By: Victor Cardona




The Clean Energy Patent Growth Index (CEPGI) again reached a record high in the third quarter of 2010. According to HRFM’s Cleantech Group, the CEPGI was up 12 percent over the first quarter and up 45 percent over a year prior. Further, all Clean Energy sectors were up this quarter except for one which matched the second quarter result.



Fuel cells were up 5 granted patents relative to the second quarter at 253 and up 96 relative to a year before while continuing to dominate the other components of the CEPGI in absolute numbers. Granted solar patents (88) continued to top the other components, and its closest competitor, wind (71) by 17. Solar patents were up 12 compared to the second quarter of 2010 and up 55 relative the third quarter of 2009. Wind patents were up 16 relative to the second quarter and up 36 compared to a year prior. Hybrid/electric vehicle patents (46) were up 13 relative to the second quarter and up 24 relative to the third quarter of 2009. Biofuel patents (16) were up 4 from the second quarter and up 5 over a year prior. Hydroelectric patents had the highest total quarterly ever at 12, far exceeding any previous quarter for the year, and with 12 different entities receiving these patents.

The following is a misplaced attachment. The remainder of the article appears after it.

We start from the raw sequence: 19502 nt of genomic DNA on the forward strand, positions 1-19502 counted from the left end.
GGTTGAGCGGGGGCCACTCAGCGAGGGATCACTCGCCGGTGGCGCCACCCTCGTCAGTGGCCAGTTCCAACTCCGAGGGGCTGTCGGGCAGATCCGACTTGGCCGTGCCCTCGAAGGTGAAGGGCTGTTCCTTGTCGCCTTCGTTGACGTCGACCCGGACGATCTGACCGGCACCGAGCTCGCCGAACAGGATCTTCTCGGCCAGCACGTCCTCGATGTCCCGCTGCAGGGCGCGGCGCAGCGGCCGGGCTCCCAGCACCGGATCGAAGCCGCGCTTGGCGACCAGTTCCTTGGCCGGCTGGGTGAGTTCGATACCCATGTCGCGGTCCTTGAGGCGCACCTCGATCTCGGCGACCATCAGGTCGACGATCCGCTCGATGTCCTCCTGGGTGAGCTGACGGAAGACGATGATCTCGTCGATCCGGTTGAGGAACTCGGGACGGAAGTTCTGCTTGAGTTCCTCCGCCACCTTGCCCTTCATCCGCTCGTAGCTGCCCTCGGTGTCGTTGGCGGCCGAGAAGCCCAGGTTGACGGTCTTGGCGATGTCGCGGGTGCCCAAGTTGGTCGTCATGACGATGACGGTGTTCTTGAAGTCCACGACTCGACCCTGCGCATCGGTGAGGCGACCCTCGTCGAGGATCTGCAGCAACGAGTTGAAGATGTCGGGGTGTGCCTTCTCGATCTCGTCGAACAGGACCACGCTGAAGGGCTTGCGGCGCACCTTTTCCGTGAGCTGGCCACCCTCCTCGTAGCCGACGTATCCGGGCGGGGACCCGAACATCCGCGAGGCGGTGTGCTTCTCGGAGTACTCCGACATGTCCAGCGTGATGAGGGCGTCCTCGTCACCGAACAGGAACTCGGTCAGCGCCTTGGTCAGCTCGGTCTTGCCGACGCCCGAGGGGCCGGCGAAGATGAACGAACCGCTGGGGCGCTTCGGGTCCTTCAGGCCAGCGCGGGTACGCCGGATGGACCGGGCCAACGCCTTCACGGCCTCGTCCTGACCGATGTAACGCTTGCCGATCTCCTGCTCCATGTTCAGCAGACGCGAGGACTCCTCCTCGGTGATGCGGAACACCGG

General Motors took the quarterly Clean Energy Patent crown from perennial holder Honda which fell to an uncharacteristic 5th place this quarter. GM’s patents were primarily in Fuel Cells at 30 with an assist from Hybrid/Electric vehicle patents at 9. Samsung followed with Fuel Cell (21), hybrid/electric vehicle (1) and solar (3) patents. GE had a strong showing in third place primarily buoyed by its wind patents (19) assisted by its fuel cell (3) patents and one hybrid/electric vehicle patent. Auto companies followed and took fourth to sixth place. Toyota had 14 fuel cell and 6 hybrid/electric vehicle patents and Honda had slightly more fuel cell (17) and less hybrid/electric vehicle patents (2). Nissan had 12 patents in hybrid/electric vehicles (9) and fuel cells (3). Panasonic was next with 10 fuel cell patents. Third generation solar manufacturer, Konarka, and Aloys Wobben, owner of wind company, Enercon GmbH, tied for 8th place and each had 7 patents in its area of expertise. Canon (4 fuel cell, 2 solar), and Sanyo (2 fuel cell, 4 solar) tied for 9th place. Ford rounded out the field of leaders with 6 hybrid/electric vehicle patents.



For the full third quarter 2010 CEPGI results, please visit: http://cepgi.typepad.com/heslin_rothenberg_farley_/